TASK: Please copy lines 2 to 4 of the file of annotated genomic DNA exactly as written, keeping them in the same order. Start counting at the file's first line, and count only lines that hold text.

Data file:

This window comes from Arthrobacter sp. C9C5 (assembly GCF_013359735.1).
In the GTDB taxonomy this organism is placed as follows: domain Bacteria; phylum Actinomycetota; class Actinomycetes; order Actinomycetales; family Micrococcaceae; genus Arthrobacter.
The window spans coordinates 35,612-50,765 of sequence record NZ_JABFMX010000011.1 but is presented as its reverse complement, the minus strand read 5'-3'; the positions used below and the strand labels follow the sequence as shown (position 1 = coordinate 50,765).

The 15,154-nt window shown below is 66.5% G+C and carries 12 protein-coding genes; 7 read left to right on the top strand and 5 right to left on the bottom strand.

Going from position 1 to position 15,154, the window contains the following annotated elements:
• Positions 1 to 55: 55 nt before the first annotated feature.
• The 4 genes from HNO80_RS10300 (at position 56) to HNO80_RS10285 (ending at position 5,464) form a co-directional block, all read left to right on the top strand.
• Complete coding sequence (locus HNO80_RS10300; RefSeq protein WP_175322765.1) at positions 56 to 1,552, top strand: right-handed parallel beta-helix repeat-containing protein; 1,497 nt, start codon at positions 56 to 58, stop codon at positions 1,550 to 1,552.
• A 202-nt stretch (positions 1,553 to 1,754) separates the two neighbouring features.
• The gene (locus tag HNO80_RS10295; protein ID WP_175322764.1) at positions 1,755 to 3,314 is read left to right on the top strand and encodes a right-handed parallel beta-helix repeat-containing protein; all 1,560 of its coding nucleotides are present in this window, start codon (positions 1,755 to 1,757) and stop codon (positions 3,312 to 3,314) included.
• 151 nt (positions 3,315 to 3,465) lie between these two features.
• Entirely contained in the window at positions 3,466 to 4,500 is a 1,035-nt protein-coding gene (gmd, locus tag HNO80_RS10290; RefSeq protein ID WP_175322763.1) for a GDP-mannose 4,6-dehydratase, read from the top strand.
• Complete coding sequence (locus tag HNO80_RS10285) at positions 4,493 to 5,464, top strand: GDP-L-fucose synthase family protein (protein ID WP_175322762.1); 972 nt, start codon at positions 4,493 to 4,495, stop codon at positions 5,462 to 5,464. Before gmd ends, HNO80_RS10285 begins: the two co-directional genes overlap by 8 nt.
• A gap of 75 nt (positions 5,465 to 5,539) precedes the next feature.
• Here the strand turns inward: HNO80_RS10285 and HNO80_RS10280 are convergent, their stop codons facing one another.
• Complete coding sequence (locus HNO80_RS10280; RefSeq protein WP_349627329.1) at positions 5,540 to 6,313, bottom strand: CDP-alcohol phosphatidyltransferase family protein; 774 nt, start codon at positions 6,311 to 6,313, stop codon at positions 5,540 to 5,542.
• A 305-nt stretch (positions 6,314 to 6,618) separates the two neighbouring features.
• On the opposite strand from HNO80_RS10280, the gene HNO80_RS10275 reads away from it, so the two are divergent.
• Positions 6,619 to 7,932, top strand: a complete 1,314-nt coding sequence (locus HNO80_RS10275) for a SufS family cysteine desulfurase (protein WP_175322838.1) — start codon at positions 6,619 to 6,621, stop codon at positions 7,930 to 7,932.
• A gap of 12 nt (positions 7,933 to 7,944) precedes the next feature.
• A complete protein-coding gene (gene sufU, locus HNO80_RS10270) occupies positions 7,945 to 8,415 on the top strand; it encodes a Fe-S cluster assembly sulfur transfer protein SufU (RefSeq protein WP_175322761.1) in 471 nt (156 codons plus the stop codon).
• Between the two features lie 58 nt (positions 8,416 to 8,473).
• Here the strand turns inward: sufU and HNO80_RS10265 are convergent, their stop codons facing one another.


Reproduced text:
In the GTDB taxonomy this organism is placed as follows: domain Bacteria; phylum Actinomycetota; class Actinomycetes; order Actinomycetales; family Micrococcaceae; genus Arthrobacter.
The window spans coordinates 35,612-50,765 of sequence record NZ_JABFMX010000011.1 but is presented as its reverse complement, the minus strand read 5'-3'; the positions used below and the strand labels follow the sequence as shown (position 1 = coordinate 50,765).

The 15,154-nt window shown below is 66.5% G+C and carries 12 protein-coding genes; 7 read left to right on the top strand and 5 right to left on the bottom strand.